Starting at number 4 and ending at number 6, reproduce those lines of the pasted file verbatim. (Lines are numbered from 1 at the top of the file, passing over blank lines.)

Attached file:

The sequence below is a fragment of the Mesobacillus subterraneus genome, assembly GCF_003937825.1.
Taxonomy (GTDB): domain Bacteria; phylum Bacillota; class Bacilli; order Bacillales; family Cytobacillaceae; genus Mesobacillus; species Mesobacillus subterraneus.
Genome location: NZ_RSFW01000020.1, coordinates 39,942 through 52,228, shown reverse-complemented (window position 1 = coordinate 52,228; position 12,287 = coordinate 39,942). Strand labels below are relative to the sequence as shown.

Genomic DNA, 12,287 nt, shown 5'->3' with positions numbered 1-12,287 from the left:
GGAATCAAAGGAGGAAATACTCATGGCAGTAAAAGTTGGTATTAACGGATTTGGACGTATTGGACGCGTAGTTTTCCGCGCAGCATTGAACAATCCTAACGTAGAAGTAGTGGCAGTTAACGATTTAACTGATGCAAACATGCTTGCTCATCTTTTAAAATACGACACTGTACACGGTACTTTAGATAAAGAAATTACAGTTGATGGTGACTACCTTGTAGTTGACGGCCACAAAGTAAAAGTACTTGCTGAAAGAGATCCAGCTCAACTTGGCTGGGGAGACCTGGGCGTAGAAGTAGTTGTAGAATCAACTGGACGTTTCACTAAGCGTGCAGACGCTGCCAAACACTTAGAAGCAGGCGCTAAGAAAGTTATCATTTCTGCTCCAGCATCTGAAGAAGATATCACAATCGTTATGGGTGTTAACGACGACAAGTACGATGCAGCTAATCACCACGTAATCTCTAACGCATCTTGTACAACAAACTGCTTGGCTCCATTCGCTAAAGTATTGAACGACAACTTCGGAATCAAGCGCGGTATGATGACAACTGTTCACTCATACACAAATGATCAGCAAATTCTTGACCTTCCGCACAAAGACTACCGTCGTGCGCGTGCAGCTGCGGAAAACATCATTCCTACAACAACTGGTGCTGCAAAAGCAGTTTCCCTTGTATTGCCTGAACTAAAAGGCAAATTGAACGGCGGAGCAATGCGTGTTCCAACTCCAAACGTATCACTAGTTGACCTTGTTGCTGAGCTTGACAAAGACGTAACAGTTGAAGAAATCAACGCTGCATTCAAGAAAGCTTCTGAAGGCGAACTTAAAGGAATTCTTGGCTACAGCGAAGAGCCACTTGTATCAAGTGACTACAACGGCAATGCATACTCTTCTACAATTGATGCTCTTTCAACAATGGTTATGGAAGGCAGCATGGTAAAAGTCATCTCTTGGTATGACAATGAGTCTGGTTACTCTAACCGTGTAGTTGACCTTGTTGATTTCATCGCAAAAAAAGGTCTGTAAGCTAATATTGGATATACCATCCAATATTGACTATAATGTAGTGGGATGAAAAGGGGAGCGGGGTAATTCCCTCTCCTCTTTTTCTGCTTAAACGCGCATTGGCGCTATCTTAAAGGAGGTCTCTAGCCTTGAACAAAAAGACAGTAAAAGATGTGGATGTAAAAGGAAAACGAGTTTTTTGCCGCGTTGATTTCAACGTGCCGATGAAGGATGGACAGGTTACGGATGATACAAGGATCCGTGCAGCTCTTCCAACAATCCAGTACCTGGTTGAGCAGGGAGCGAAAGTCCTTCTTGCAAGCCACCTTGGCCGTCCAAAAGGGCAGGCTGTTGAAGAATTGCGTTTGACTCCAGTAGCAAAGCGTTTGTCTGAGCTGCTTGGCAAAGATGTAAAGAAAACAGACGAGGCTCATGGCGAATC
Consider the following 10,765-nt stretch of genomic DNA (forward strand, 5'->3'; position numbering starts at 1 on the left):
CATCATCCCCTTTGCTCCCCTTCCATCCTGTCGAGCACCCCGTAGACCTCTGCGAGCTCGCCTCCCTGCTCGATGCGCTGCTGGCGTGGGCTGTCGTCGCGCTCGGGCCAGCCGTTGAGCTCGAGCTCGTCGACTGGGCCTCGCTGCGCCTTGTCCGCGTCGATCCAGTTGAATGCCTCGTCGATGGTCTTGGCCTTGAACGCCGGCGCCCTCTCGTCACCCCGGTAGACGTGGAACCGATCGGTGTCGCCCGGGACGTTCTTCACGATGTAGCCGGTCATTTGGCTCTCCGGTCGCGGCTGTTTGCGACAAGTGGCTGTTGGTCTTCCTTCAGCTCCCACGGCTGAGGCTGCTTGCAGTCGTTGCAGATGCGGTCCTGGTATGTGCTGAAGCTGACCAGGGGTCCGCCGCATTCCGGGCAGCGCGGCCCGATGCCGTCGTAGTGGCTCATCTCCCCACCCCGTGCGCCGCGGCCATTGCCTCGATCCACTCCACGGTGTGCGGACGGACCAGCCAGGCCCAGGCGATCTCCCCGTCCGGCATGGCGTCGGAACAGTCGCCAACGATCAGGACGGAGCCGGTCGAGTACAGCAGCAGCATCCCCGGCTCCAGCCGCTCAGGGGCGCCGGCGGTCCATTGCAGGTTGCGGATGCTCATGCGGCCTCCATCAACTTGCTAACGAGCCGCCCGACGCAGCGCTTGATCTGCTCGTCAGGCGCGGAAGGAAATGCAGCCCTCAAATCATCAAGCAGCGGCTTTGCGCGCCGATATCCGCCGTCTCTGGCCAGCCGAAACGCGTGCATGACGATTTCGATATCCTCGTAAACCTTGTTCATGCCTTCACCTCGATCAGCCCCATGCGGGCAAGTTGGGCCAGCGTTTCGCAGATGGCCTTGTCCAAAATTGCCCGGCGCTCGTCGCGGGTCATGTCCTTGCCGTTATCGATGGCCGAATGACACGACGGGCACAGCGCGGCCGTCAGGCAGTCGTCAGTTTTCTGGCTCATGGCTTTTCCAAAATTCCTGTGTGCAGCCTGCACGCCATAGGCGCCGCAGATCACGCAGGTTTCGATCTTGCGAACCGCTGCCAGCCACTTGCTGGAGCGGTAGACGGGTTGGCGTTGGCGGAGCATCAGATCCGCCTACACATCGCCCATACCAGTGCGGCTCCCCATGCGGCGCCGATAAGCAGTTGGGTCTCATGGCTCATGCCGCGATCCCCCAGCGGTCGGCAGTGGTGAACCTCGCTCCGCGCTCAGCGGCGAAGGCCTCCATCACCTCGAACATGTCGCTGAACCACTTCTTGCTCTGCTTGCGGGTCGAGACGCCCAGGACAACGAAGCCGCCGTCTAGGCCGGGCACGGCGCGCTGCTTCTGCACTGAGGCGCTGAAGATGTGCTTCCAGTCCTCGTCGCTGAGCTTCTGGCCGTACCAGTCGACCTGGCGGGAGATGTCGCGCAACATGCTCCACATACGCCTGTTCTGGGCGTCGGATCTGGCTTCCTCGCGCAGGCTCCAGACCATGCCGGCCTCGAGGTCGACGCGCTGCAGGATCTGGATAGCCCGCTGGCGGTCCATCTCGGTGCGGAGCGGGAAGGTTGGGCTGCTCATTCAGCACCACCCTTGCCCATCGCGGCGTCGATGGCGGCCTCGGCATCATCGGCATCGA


Genomic DNA, 12,287 nt, shown 5'->3' with positions numbered 1-12,287 from the left:
GGAATCAAAGGAGGAAATACTCATGGCAGTAAAAGTTGGTATTAACGGATTTGGACGTATTGGACGCGTAGTTTTCCGCGCAGCATTGAACAATCCTAACGTAGAAGTAGTGGCAGTTAACGATTTAACTGATGCAAACATGCTTGCTCATCTTTTAAAATACGACACTGTACACGGTACTTTAGATAAAGAAATTACAGTTGATGGTGACTACCTTGTAGTTGACGGCCACAAAGTAAAAGTACTTGCTGAAAGAGATCCAGCTCAACTTGGCTGGGGAGACCTGGGCGTAGAAGTAGTTGTAGAATCAACTGGACGTTTCACTAAGCGTGCAGACGCTGCCAAACACTTAGAAGCAGGCGCTAAGAAAGTTATCATTTCTGCTCCAGCATCTGAAGAAGATATCACAATCGTTATGGGTGTTAACGACGACAAGTACGATGCAGCTAATCACCACGTAATCTCTAACGCATCTTGTACAACAAACTGCTTGGCTCCATTCGCTAAAGTATTGAACGACAACTTCGGAATCAAGCGCGGTATGATGACAACTGTTCACTCATACACAAATGATCAGCAAATTCTTGACCTTCCGCACAAAGACTACCGTCGTGCGCGTGCAGCTGCGGAAAACATCATTCCTACAACAACTGGTGCTGCAAAAGCAGTTTCCCTTGTATTGCCTGAACTAAAAGGCAAATTGAACGGCGGAGCAATGCGTGTTCCAACTCCAAACGTATCACTAGTTGACCTTGTTGCTGAGCTTGACAAAGACGTAACAGTTGAAGAAATCAACGCTGCATTCAAGAAAGCTTCTGAAGGCGAACTTAAAGGAATTCTTGGCTACAGCGAAGAGCCACTTGTATCAAGTGACTACAACGGCAATGCATACTCTTCTACAATTGATGCTCTTTCAACAATGGTTATGGAAGGCAGCATGGTAAAAGTCATCTCTTGGTATGACAATGAGTCTGGTTACTCTAACCGTGTAGTTGACCTTGTTGATTTCATCGCAAAAAAAGGTCTGTAAGCTAATATTGGATATACCATCCAATATTGACTATAATGTAGTGGGATGAAAAGGGGAGCGGGGTAATTCCCTCTCCTCTTTTTCTGCTTAAACGCGCATTGGCGCTATCTTAAAGGAGGTCTCTAGCCTTGAACAAAAAGACAGTAAAAGATGTGGATGTAAAAGGAAAACGAGTTTTTTGCCGCGTTGATTTCAACGTGCCGATGAAGGATGGACAGGTTACGGATGATACAAGGATCCGTGCAGCTCTTCCAACAATCCAGTACCTGGTTGAGCAGGGAGCGAAAGTCCTTCTTGCAAGCCACCTTGGCCGTCCAAAAGGGCAGGCTGTTGAAGAATTGCGTTTGACTCCAGTAGCAAAGCGTTTGTCTGAGCTGCTTGGCAAAGATGTAAAGAAAACAGACGAGGCTCATGGCGAATC
Consider the following 10,765-nt stretch of genomic DNA (forward strand, 5'->3'; position numbering starts at 1 on the left):